I was not keen to do the ASR when it was introduced. After a couple of years when surgeon friends told me that it was good and I saw the results, I tried it out in a phased manner.
Currently I use the BHR and ASR to almost about 50% each. I make the decision based on technical preference in the particular patient. I think the BHR and ASR are best suited for opposite ends of the spectrum of patient and bone size. One important advantage of the ASR is the small stem (peg) it has for the smaller sizes. This is the huge advantage in small built individuals as the proportion of the stem ( peg)to the residual bone is less. In contrast the BHR has a same size peg through all sizes. A large peg in a small head size has the potential problem of causing stress shielding . I almost never use the very small size BHR like the 38 anymore. In very big built patients who are bound to return to sports etc very soon the BHR is the preferred option as the cup has a more high profile surface for bone contact with a plastic disc for heavy impaction. The ASR is more fine and seats without much impaction. This may be an advantage in relatively soft bone. The other important way to harvest the advantage of prosthesis design is the selecting the prosthesis based on the amount of head bone involved. The ASR certainly removes less bone in the head than the BHR. This could be used to the advantage of the patient in a condition like ankylosing spondylitis where the problem is only in the articular cartilage with the bone being intact. Here the ASR scores over the BHR. However in a pathology like AVN there is significant head involvement, the BHR has a distinct superiority as one would like to remove the diseased bone and replace it with the metal. Osteoarthritis lies somewhere inbetween where some patients have significant head involvement where the BHR would be superior and in some others the head bone may be largely intact and the ASR would be a better option. Thus I choose the prosthesis based on technical issues and employ it to the patient’s advantage. Thus in my practice both the ASR and BHR complement each other. After doing more than 200 ASR over the last 2-3 yrs , I am as impressed with the ASR as with the BHR. I was one of the first to try out computer aided surgery for resurfacing. This has no advantage except in patient who have had previous surgery like a osteotomy . It has a very important disadvantage of removing all the capsule and soft tissues on the neck of the femur ( to take a computer reading known as bone morphing). This will compromise blood supply. I have to say that currently for resurfacing computer aided navigation is only a marketing tool for surgeons/ companies. Computer aided navigation is very beneficial in knee replacements where one has to align the knee components to the hip and ankle and I use it routinely for knee replacements. Wishing you the very best With best regards Vijay bose chennai Asian Regional Center for Hip Resurfacing (ARCH) Website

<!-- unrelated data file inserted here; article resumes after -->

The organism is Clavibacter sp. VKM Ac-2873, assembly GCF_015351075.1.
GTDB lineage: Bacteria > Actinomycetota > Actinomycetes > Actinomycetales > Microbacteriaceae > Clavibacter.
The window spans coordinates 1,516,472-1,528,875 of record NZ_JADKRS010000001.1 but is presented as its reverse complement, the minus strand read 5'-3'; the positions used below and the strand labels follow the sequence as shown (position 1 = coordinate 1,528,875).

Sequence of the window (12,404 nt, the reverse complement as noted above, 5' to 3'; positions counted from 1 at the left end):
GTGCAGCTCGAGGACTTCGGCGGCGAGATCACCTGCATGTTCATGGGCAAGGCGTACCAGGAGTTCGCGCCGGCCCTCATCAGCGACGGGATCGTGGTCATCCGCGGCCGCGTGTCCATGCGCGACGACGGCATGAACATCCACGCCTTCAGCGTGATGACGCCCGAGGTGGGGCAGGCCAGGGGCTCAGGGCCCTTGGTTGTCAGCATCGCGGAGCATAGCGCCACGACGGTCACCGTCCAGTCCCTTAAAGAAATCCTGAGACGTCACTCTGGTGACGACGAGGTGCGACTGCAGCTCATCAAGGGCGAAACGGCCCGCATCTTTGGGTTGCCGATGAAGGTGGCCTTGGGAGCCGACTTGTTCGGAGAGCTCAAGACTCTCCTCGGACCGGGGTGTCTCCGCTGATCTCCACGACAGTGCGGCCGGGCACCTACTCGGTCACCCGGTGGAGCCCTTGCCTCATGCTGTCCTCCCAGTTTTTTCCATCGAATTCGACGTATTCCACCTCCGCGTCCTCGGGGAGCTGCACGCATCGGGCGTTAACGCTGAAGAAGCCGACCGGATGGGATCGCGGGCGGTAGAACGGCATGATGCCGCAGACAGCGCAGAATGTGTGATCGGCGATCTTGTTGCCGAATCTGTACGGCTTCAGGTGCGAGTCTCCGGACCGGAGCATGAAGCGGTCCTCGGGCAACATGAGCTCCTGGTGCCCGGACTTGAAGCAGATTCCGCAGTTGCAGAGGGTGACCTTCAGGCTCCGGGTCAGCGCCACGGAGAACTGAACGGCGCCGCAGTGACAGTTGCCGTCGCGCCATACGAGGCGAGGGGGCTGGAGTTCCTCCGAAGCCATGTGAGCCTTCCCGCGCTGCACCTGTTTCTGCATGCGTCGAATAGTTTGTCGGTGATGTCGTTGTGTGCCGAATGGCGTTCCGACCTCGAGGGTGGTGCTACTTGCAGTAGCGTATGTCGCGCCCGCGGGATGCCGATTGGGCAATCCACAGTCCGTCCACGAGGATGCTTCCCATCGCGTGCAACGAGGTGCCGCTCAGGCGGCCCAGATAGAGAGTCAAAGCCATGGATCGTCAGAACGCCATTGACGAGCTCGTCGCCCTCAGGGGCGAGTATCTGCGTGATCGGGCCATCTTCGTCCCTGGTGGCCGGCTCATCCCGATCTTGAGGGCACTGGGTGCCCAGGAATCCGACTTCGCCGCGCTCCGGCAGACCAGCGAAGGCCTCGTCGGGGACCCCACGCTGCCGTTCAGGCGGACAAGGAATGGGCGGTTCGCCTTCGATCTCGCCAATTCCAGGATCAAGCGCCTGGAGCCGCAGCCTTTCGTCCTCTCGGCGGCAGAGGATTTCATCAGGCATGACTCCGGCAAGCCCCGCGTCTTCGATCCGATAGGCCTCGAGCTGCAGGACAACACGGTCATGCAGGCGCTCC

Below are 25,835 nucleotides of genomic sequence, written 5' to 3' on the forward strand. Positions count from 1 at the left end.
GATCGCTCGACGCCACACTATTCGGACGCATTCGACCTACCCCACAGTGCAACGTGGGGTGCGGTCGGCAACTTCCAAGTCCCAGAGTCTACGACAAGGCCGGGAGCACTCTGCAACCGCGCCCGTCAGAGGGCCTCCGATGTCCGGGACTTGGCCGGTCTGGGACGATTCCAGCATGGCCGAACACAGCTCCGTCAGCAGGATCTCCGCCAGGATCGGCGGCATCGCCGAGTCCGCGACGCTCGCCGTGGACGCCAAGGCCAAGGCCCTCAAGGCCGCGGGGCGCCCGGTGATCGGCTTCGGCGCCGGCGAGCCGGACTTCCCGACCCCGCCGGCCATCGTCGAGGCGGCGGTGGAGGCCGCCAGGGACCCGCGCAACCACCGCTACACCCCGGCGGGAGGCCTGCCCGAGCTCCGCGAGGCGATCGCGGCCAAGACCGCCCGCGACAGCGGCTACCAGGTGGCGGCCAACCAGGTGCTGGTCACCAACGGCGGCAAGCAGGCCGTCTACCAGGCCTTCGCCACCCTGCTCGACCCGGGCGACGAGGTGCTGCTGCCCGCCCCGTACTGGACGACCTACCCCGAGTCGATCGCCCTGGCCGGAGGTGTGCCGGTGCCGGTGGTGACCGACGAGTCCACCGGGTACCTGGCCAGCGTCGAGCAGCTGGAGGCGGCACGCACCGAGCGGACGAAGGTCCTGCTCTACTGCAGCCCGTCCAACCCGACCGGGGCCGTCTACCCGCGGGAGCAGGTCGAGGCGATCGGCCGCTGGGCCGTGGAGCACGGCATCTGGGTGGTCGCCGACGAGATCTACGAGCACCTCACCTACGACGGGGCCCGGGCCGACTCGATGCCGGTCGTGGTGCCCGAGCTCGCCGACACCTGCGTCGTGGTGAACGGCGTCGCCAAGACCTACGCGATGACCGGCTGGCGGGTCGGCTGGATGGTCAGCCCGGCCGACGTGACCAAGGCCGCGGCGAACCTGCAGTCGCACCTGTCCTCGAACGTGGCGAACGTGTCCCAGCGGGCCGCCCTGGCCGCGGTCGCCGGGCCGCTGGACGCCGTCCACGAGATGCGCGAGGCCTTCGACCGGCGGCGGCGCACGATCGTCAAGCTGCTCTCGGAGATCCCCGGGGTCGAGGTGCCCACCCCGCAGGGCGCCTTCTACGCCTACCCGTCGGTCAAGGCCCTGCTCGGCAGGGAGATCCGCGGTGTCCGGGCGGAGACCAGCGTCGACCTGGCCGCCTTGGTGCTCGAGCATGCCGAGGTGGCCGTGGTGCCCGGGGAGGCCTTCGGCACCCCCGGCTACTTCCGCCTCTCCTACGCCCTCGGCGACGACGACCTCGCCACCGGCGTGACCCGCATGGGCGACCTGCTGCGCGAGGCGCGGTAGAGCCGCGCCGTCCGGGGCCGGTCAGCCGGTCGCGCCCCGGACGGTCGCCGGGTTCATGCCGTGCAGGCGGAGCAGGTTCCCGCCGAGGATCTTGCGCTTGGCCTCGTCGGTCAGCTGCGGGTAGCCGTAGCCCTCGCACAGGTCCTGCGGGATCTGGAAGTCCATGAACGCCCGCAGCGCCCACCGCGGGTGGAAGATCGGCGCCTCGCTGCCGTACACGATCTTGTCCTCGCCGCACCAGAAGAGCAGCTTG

I offer both prosthesis, the BHR and ASR to my patients, as I am trained to do both.
The changes on the ASR are such that they have taken the good points of the BHR (so in the long term the result should be the same as the BHR), and eliminated some weaknesses of the BHR (so that in the long term the results might be better!). So all in all, it appears that the ASR should do better. When the BHR started, people did have concerns about it at that time, and that would happen to anything new. The ASR is not brand new! It has been around in clinical practice for 1.5 years now, and as part of research trial prior to that. If you look at it a little differently – would you choose say an average resurfacing surgeon (but who does the BHR) or a brilliant surgeon (but who does the ASR?), if at all you were in such a scenario? Taking into account the patient perspective and the doctor perspective, I think its important to select a good resurf surgeon first. If that surgeon offers both prosthesis, you can choose. And if he does not, then stick to the good surgeon and go by whatever prosthesis he uses. I know there is no fixed correct answer here (and you know that too!!!). These are just perspectives. Regards Ameet Pispati
I definitely prefer the Birmingham prosthesis compared to the others on the market. This relates to the metallurgy with the as cast large block carbides and better wear than the heat treated metals, the precise instrumentation and the line to line fit of the femoral component, and the truly impressive results at 10 year follow-up.